Currency Overnight 1 Week 1 Month 2 Month 3 Month 6 Month 1 Year
USD 2.39275 2.40513 2.51113 2.63388 2.79681 2.84875 2.99474

We are interested to borrow USD 1 million sometime in 3rd week of March 2019 for a period of 3 months. Our bank usually provides us short term loans at LIBOR+2%. If we were to borrow currently for a period of 3 months then we can use the current LIBOR rates; accordingly, our borrowing cost would be 4.79681% (LIBOR+2% or 2.79681+2%). However, we are not interested to borrow money now. Our requirement of money is 3 months from now. If we go to our bank then they may either offer us a forward borrowing interest rate or may ask us to come back in March 2019 so that they can offer a rate based on the LIBOR at that point in time.

We could go back to our bank in March 2019 and borrow at the LIBOR rate prevailing at that time. However, such a case exposes us to the risk that interest rates may increase by then. If the interest rates increase then our borrowing costs would increase. It is also possible that the interest rates may decrease by then. In such a case, our borrowing costs would decrease. We are, however, bothered about the increase in interest rate as it affects us adversely.

If we strongly believe that the interest rates may increase in 3 months’ time from now, can we do something about it?

We can use interest rate derivatives to manage this future interest rate risk. For managing short term interest rate risk, we can use either a Forward Rate Agreement (FRA) or Eurodollar Futures. In this example. We will use Eurodollar futures as that’s the subject we are trying to understand.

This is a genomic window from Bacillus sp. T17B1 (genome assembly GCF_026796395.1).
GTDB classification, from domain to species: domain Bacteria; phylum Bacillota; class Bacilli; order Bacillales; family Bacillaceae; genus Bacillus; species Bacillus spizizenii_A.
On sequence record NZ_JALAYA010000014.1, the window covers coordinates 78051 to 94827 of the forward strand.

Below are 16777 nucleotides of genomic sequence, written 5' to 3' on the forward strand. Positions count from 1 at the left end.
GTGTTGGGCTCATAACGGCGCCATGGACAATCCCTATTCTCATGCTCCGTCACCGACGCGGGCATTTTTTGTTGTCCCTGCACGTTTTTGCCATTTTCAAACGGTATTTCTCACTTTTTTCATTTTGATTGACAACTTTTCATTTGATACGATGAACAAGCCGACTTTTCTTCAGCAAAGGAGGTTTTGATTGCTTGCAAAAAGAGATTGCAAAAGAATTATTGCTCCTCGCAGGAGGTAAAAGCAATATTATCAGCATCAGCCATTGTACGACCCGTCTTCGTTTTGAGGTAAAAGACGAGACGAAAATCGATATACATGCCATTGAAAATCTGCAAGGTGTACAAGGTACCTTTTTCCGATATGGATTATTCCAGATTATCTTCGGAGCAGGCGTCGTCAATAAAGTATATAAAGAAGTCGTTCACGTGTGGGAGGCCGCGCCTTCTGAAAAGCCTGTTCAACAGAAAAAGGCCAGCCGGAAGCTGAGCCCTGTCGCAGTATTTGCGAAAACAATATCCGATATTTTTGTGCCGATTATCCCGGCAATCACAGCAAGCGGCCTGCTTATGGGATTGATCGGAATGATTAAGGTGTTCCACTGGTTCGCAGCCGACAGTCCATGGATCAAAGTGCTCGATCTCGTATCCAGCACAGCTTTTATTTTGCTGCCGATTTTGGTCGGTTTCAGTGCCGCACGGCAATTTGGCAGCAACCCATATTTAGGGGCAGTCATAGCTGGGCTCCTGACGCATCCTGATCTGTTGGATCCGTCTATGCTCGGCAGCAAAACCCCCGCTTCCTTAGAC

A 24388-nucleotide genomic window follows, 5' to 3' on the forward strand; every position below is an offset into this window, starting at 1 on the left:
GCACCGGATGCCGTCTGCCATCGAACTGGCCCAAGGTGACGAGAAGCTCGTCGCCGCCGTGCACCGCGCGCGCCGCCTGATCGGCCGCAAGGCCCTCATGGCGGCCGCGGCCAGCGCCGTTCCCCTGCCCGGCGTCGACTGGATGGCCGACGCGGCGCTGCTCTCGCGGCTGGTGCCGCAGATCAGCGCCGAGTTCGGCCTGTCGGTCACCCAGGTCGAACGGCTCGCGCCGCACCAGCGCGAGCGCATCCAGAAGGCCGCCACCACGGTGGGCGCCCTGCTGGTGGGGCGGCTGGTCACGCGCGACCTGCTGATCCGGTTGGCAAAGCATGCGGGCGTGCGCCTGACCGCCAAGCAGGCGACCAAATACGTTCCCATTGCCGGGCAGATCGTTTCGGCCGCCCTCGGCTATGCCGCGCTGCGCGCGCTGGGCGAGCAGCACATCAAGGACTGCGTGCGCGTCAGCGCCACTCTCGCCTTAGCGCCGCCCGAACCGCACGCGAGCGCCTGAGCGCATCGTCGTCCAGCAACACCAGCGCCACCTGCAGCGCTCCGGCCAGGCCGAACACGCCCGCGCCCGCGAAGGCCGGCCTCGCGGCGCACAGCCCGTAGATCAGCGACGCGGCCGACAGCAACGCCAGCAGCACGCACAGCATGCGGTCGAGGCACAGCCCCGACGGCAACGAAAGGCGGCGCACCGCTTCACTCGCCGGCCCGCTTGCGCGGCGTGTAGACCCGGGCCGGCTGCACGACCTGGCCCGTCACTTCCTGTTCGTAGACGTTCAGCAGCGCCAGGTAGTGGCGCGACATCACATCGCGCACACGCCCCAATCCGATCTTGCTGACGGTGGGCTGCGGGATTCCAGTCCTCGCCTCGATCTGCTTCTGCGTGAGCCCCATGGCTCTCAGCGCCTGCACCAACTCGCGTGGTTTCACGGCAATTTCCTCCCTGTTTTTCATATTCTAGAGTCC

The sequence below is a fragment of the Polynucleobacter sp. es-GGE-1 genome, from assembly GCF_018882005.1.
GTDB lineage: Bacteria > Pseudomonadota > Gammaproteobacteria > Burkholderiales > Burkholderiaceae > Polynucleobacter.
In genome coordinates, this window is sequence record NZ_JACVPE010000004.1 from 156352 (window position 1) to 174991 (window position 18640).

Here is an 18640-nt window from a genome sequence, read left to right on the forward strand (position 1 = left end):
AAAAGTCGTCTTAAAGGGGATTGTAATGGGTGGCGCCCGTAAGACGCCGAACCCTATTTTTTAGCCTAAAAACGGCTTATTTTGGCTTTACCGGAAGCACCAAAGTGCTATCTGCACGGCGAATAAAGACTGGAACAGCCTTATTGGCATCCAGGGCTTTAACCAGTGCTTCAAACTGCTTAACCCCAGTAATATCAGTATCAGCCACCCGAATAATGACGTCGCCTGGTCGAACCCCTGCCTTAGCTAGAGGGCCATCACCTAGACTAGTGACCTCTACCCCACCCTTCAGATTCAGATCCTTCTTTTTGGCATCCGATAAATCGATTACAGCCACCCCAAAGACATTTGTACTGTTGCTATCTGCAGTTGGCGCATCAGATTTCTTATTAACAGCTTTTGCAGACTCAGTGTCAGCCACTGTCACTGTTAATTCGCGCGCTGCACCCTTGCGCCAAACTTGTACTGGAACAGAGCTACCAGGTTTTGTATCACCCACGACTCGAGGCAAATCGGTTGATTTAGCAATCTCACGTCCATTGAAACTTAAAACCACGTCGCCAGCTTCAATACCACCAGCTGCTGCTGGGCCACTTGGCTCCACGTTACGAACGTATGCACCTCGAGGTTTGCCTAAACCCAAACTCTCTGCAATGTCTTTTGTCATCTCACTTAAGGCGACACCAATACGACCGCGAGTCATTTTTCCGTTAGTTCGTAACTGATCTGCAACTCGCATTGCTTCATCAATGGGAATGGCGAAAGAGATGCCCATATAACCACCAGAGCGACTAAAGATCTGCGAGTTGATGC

Eurodollars are traded as per contract months (please refer the Eurodollar contract table above). Contracts are settled on the 2nd business day prior to the 3rd Wednesday of the contract month. That means, a January 2019 contract would settle on 14th January 2019 (as 3rd Wednesday of January 2019 is 16th); a February 2019 contract would settle on 18th February 2019 (as 3rd Wednesday of February 2019 is 20th); and a March 2019 contract would settle on 18th March 2019 (as 3rd Wednesday of March 2019 is 20th).

In the Eurodollar contract table above, the closing price of a January 2019 contract as on 8th January 2019 is 97.24. What this means is that the market participants, on an average, think that the price of USD-LIBOR on the settlement day (i.e. on 14th January 2019) would be 97.24 or the expected market rate of USD-LIBOR would be 2.76. The current LIBOR for a 1-month borrowing is 2.51. The market is expecting the LIBOR rates to go up.

We are interested in a borrowing for 3 months, 3 months from now (around last week of March 2019). Currently, a March 2019 contract (3-month-from-now contract) is trading at a price of 97.29 (implied yield being 2.71). This means that the market participants, currently, are expecting the USD-LIBOR interest rates in March (18th March specifically) to be 2.71. We are afraid that this rate may increase; we do not know exactly by how much. But we think that it may possibly be 2.90.